Performance, Importance and User Disgruntlement: A Six-Step Method for Measuring Satisfaction with Travel Modes
operations - performance, infrastructure - interchange/transfer, ridership - mode choice, organisation - performance, mode - pedestrian
Walking, Performance measurement, Mode choice, Modal choice, Leisure time, Interchanges, Disgruntlement, Customer satisfaction, Choice of transportation
The technique described in this paper builds on work in the customer service literature on the measurement of customer dissatisfaction to develop a new way of combining measures of performance (how well is this aspect of a service being delivered?) and importance (how important is it to you that this aspect is delivered well?) to give a measure labelled here user disgruntlement. This dissatisfaction measure is plotted against importance to provide a graphic representation of which aspects of service are in most urgent need of improvement. Examples are given from three recent studies conducted by the authors, showing how the technique may be used in the transport domain to compare different aspects of a particular service (e.g., user satisfaction with bus interchange), to compare across modes (e.g., user satisfaction with trips to a leisure location by car and bus), or to compare within a mode across population sub-groups (e.g., younger and older able-bodied pedestrians’ satisfaction with a walking environment).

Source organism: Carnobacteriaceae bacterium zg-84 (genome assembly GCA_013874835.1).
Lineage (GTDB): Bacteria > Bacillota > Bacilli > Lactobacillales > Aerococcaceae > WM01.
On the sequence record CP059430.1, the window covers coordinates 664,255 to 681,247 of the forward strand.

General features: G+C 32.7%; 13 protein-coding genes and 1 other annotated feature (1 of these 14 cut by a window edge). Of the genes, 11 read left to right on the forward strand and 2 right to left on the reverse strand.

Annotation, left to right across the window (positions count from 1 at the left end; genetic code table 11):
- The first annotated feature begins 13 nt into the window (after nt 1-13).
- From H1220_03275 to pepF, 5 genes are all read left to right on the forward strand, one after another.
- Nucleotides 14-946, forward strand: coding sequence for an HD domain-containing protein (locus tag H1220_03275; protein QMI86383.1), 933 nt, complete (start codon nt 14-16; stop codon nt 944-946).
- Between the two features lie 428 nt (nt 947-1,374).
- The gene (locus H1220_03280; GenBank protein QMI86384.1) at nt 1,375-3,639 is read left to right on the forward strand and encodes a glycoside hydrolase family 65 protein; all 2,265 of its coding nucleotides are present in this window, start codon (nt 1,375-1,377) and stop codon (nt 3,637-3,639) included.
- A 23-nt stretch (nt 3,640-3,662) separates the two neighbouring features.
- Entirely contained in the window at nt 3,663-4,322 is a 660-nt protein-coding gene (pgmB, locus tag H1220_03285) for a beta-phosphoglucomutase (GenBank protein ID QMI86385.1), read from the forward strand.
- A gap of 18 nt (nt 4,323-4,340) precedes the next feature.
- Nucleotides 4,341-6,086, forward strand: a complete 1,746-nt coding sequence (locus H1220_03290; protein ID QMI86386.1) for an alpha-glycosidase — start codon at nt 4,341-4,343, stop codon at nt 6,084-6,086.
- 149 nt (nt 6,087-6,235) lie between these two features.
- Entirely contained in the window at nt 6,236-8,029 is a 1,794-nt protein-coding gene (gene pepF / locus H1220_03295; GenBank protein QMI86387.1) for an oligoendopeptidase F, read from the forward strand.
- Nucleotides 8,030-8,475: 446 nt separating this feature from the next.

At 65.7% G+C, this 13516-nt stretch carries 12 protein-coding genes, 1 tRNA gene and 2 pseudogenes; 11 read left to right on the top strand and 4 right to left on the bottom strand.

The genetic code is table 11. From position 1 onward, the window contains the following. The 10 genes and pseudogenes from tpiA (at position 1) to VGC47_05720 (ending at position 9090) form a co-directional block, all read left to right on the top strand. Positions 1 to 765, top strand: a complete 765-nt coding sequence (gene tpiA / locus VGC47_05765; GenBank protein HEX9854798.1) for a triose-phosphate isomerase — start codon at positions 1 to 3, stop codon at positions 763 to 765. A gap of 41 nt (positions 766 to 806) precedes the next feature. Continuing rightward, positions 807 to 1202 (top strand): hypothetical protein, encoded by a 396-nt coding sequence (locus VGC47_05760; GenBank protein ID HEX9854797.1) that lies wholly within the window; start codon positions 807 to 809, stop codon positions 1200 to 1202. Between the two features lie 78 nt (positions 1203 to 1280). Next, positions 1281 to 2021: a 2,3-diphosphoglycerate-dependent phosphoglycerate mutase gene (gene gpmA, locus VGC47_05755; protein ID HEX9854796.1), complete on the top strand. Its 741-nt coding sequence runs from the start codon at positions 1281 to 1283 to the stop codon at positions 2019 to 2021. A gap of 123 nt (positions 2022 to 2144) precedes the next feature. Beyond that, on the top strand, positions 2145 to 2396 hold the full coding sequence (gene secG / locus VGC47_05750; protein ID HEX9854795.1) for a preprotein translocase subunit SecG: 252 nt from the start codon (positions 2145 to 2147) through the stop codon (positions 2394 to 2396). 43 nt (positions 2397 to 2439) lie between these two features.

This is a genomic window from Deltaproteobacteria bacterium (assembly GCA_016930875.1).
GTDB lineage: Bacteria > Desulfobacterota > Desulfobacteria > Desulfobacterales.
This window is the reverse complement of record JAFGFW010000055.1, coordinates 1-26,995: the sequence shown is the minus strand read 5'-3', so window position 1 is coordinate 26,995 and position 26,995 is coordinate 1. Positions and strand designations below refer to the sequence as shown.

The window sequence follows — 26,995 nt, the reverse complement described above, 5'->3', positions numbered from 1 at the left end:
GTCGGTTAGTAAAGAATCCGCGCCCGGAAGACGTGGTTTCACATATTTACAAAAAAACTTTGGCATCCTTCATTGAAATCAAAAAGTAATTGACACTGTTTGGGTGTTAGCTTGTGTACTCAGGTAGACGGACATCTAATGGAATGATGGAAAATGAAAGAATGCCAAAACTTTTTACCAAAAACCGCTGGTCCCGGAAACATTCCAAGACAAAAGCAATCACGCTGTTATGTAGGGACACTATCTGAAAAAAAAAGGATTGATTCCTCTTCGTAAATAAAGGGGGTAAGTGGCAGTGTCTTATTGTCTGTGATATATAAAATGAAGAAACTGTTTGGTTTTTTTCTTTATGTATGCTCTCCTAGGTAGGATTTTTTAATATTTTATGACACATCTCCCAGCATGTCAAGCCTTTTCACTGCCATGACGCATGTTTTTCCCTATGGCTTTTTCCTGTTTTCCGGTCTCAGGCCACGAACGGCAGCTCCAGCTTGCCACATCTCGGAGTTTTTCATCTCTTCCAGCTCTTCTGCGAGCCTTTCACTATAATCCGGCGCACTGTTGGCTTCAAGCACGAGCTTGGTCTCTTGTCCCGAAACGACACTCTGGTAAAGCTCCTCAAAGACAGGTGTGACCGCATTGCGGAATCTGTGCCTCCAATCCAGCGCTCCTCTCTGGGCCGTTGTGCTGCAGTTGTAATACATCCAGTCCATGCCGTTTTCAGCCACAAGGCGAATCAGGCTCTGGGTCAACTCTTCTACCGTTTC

Stradling, Stephen, Anable, Jillian, Carreno, Michael, (2007). Performance, Importance and User Disgruntlement: A Six-Step Method for Measuring Satisfaction with Travel Modes. Transportation Research Part A: Policy and Practice, Volume 41, Issue 1, pp 98-106.